A secret ingredient for stronger vaccines?
An ingredient called dmLT could be the key to improving vaccine effectiveness in low-resource settings.
- 25 September 2020
- 3 min read
- by PATH
Chances are you’ve heard of a vaccine antigen – the core of what makes a vaccine work. Whether for flu, rotavirus, or measles, the vaccine antigen is what activates your immune system and prepares you for future threats.
Like a hero’s sidekick doing indispensable work behind the scenes, vaccine adjuvants don’t always get the attention they deserve.
“An adjuvant boosts a vaccine’s performance and, in some cases, generates a specific type of immune response not obtained with the vaccine antigen alone,” explains Lou Bourgeois, a science officer with PATH’s Center for Vaccine Innovation and Access.
PATH launched a Phase 1 trial to test adding a new adjuvant to inactivated polio vaccine. The adjuvant is called double-mutant labile toxin or dmLT. This new trial will build on recent findings showing dmLT can improve the intestinal immune response of both oral and injected vaccines.
If successful, this new approach could change the landscape of polio vaccines for years to come.
The best of both vaccines
There are two kinds of polio vaccine: oral and inactivated.
Oral polio vaccine is the go-to option for controlling outbreaks because it stimulates intestinal immunity, which stops the chain of person-to-person transmission – an essential feature for high-risk settings.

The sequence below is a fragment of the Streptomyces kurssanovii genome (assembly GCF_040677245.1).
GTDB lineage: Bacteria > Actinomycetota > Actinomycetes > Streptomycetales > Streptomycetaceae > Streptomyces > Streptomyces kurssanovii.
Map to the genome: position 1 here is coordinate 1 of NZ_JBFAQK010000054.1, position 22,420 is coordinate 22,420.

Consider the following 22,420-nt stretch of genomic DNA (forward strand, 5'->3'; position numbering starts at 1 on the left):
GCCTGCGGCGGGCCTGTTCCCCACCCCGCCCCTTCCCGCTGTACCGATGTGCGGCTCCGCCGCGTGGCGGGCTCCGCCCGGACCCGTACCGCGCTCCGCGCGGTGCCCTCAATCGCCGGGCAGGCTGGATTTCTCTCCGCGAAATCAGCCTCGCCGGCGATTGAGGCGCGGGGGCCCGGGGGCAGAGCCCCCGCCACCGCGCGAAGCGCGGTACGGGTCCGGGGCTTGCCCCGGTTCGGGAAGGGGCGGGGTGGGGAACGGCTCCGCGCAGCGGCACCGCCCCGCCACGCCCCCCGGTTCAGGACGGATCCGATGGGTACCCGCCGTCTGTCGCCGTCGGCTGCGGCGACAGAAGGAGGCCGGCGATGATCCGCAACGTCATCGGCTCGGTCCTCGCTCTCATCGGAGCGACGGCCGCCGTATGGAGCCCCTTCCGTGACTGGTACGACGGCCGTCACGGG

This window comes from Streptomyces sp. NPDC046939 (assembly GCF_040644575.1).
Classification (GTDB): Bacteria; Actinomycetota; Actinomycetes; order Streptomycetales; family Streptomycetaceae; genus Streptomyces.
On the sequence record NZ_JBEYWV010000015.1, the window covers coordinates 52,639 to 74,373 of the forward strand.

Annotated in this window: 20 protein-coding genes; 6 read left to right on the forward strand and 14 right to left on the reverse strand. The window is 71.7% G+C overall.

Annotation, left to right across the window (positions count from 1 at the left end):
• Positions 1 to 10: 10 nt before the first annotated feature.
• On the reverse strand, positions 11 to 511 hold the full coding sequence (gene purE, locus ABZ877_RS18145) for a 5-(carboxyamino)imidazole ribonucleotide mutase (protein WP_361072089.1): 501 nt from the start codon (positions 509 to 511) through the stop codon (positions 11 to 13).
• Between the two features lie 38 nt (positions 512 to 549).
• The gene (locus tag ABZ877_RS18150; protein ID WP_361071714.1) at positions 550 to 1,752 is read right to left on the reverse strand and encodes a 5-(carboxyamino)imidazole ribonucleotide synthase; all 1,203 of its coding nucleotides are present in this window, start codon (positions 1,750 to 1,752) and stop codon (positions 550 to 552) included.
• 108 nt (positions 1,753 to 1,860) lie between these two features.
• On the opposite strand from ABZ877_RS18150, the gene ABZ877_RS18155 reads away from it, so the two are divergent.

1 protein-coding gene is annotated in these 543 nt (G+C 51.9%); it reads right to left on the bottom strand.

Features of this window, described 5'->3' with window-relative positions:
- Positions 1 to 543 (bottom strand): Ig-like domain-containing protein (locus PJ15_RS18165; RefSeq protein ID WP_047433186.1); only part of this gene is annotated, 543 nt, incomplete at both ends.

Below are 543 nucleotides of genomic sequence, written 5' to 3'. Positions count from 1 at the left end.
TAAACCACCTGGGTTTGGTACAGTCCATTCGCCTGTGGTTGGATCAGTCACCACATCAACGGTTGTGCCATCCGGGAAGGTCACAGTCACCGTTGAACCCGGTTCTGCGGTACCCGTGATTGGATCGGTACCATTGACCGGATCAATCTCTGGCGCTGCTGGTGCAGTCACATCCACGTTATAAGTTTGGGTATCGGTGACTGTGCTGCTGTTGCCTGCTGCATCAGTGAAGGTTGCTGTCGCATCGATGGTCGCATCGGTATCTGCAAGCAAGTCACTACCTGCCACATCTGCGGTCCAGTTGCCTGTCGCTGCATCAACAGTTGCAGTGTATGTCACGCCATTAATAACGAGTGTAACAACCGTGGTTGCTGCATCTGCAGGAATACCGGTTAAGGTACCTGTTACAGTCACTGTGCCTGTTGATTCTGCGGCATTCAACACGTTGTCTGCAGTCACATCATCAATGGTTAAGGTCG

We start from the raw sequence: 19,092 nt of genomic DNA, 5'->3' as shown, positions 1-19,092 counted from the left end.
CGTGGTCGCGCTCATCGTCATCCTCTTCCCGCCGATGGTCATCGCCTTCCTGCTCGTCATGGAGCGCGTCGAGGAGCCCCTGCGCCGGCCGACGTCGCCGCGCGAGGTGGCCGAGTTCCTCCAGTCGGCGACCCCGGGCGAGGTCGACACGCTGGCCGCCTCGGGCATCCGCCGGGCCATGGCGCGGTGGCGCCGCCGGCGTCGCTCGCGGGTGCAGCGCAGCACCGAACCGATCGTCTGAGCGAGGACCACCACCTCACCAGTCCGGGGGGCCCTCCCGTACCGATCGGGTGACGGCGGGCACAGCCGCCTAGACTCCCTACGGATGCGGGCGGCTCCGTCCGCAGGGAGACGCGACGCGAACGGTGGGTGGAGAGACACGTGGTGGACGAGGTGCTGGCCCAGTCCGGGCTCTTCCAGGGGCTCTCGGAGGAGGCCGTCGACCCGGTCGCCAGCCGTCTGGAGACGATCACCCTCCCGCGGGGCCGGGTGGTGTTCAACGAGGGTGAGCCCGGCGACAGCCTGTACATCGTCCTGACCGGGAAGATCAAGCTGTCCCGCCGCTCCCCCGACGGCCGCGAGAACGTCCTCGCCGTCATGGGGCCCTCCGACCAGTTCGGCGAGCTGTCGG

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Unfortunately, oral polio vaccine has one downside: in very rare instances, the weakened virus it contains can regain strength after being “shed” from the body. This can actually cause new outbreaks, particularly in areas where many children are unvaccinated.
Inactivated polio vaccine – the other kind – is injected into the muscle rather than being taken orally. Because the virus is inactivated, it doesn’t run the risk of causing community outbreaks, but it doesn’t stop person-to-person transmission either.
“What if we could have the best of both worlds with a single inactivated vaccine?” asks Deborah Higgins, a project director with PATH’s Center for Vaccine Innovation and Access. “We could put an end to vaccine-derived outbreaks and stop person-to-person transmission. If dmLT can make it possible, it could be a powerful new tool in the polio eradication era.”
The current Phase 1 trial is testing the safety and immunogenicity of IPV co-administered with dmLT (IPV-dmLT) on the heels of some exciting dmLT news from another PATH clinical trial.
A major milestone
Last fall, in a milestone for both dmLT and the E. coli vaccine candidate ETVAX, results from a study in Bangladesh demonstrated both the safety and improved immunogenicity of the oral vaccine when administered with dmLT in young children and infants.
ETEC – enterotoxigenic Escherichia coli by its full name – is one of the most common bacterial pathogens causing diarrhea. It causes substantial illness and death among children in low- and middle-income countries, and no vaccines against this pathogen are available – yet. If the next phases prove successful, ETVAX could be the first.
This finding has implications for other oral vaccines, too (such as cholera): children in regions of high disease burden – many of whom have intestinal damage from repeated enteric infections – don’t always get the full protective benefits of oral vaccines as a result. The potential of dmLT to help a vaccine perform at full capacity in an intestinal environment is tremendous.
“Ultimately, our hope is that dmLT can make vaccines work even better for the children who need them most.” says Lou. “Every ounce of improved vaccine performance pays back dividends for people around the world.”